freeline-22 - Page 191

Two Lakes,Two Thirties
really settle on there. I think it’s
because it is only four or five acres so
you are never too far away from them,
and I always thought I should be
catching more often than I was.
Maybe I shouldn’t have been so harsh
on myself, because the stock is reasonably low, with only about 20-25
carp present.
The following week I left home in
driving snow to turn up at the lake in
persistent rain. I placed my bucket in
a swim on the Car Park Lake on the
back of the cold northeasterly wind.
Setting up wasn’t very pleasant, but I
managed to get the new Prototype
Chub Bivvy up and the kit underneath
it before it got too wet. In the last hour
or so before dark I saw six fish show
on the end of the increasing wind. I
couldn’t believe they were on the end
of the freezing gusts, because the
water must have been a lot warmer at
my end of the lake. However, it was a
new wind, so I assumed they would
stay on it for a few hours before backing off it to find the milder water and
carefully laid traps at my end of the
lake. To cut a long story short, I stayed
put and so did the fish! I watched a
regular syndicate member, Ant, drop
in opposite me and snare the first two
captures in nearly two months, which
really made me rue my decision not to
move. But at least I learnt something
about the water that session.
The following week I got down on
the Friday afternoon for a one-night
session and I was keen to claim a
swim at peak time. The two main
swims on the Car Park Lake were
taken so I was unsure where to go. I
placed my bucket on one of the
causeway swims; I hadn’t fished this
swim before so I knew I needed to
lead around a fair bit and create a lot
of disturbance, which did put me off a
bit for a short session in early spring. I
had a look round and spoke to a couple of lads that had been on for the
last few days to try and help my decision as to where to fish. It was very
hard to resist the draw of the Big
Lake, especially because a swim I
knew well was free and the fish had
been seen in the area. I’m always very
confident on the Big Lake, and if I’m
honest I was on my way to look at a
swim on there, when I noticed a
movement in a shallow bay on the
Car Park Lake. I had a closer look and
I could just make out a large, grey
common under the surface. I climbed
a nearby tree to get a better look, and
for a second or two I thought it was
the big one, but I could just make out
its full tail so I knew it wasn’t Cut Tail.
As I tried to work out which fish it
was, the sun came out and illuminated the full bay and I saw a lot more
fish! There were few tench about, but
more importantly I counted 15 carp,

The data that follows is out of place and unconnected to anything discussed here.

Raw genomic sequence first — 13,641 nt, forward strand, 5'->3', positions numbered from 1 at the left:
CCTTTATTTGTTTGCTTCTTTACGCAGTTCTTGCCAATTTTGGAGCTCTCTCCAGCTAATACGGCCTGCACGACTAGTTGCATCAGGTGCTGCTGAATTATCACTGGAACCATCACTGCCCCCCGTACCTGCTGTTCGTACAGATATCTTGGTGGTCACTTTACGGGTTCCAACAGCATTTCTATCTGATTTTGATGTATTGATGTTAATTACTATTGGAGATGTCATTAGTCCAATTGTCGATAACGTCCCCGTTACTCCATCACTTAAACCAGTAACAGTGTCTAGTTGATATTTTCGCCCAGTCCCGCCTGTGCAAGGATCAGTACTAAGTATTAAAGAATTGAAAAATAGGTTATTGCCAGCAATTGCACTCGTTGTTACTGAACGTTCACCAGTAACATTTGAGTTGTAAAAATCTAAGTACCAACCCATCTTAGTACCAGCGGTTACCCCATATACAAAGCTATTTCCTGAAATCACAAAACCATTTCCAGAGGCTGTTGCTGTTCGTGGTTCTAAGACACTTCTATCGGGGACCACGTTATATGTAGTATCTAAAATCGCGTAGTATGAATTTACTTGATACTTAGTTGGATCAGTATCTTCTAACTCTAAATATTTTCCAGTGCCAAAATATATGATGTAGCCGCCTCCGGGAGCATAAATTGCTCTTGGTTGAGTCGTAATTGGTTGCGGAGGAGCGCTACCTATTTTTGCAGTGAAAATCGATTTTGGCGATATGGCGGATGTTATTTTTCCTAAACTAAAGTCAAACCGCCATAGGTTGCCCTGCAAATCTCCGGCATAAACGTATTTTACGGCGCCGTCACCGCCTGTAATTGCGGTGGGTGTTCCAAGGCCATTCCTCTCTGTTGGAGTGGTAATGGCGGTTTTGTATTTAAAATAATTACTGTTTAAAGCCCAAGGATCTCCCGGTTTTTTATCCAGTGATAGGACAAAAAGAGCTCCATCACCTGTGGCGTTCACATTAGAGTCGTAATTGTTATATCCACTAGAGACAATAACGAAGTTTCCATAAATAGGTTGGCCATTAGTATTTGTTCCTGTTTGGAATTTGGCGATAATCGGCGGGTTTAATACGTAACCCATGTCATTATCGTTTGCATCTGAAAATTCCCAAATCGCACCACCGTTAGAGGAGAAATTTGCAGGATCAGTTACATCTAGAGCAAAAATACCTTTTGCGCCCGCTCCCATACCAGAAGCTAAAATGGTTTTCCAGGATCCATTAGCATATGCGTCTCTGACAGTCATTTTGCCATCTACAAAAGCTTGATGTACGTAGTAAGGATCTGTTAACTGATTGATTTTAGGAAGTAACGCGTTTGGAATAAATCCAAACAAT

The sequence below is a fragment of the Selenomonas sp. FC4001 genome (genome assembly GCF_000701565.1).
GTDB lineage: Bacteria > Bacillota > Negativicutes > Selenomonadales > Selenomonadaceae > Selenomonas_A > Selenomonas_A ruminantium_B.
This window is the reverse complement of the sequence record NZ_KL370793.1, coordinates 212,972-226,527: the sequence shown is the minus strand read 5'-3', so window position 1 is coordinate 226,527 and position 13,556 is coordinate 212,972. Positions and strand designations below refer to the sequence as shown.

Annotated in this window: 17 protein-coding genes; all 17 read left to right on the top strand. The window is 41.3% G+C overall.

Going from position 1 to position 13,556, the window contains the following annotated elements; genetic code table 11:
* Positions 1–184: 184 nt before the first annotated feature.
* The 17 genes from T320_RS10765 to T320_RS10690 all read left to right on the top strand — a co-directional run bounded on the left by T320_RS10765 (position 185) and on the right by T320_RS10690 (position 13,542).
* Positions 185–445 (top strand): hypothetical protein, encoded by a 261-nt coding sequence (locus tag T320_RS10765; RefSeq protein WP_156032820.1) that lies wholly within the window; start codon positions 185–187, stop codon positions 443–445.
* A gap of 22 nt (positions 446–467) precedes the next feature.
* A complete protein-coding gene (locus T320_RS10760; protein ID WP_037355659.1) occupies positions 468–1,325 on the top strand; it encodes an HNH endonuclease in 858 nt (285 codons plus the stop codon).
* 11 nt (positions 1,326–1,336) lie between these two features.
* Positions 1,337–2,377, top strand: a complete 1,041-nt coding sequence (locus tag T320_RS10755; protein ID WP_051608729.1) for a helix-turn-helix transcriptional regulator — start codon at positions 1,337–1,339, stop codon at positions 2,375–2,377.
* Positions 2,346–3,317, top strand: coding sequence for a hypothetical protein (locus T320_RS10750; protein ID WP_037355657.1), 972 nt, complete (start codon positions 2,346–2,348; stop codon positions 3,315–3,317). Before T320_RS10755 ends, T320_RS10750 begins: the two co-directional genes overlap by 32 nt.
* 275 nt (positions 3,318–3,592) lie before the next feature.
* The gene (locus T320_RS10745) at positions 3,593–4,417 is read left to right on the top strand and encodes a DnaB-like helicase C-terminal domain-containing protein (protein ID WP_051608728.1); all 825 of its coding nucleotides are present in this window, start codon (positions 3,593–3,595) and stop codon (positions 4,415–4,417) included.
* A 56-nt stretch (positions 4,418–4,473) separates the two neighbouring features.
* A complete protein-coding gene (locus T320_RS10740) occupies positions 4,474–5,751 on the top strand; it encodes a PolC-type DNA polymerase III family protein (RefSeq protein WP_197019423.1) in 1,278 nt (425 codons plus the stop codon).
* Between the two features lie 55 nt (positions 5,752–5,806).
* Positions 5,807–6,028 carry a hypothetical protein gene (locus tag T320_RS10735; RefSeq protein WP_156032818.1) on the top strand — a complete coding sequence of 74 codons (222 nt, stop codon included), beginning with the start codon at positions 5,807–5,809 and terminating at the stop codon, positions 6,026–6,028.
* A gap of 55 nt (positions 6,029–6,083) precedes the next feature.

which was most of the lake’s stock!
This was an unbelievable sight and a
bit of a shock to me because the air
temperature was less that 10 degrees
C – it’s amazing what a bit of sun can
do! I couldn’t make out the big one,
but I did see a very chunky fish; it was
no longer than the low/mid 30s it was
with but it was very thick across the
back and had huge belly. It must have
been the second biggest fish, the
most sought after and hard to catch
resident, Swirl. She looked big too and
was probably only a couple of pounds
behind Cut Tail.
There was one swim that controlled the bay and I’m sure most people reading this will think it is a nobrainer as to where I should fish, but
from the tree I could see the bottom of
most of the bay, which it only looked
3ft deep, and I was very unsure if
there was any deep water to the right
of the swim. After a few minutes of
thinking about it, I thought it was
worth a few hours at least, even
though it was at the risk of not getting
the other swims I fancied as the
anglers continued to turn up for the
weekend. So I grabbed my gear and
cast a couple of choddies into the
shallows. I managed to catch a coot,
which didn’t do the carp fishing any
good. One or two fish stayed in the
area, but I’m sure their guard was up
and I didn’t receive any action from
them. I did have a flick around with a
1oz lead on my marker rod, and it took
a while for it to fall through the water
columns and touch down in the light
weed to the right of the swim. So I
knew there was a bit of depth about
that the fish could drift into as the
frost struck at night. I set up the bivvy
and did the night. I didn’t hear or see
any definite shows after dark, but I
was up at dawn knowing my best
chance would be to get some traps
set in the shallows before the fish
drifted back in.
As the steam started to rise from
the kettle ready for my first cup of tea
for the day, a dark common rose from
the water right over my right hand
rod. I put on my waders in readiness
for the take, but things rarely happen
(Top) Grass snake swimming across
the bay.
(Right) Carp on the surface in less
than 10 degrees C!


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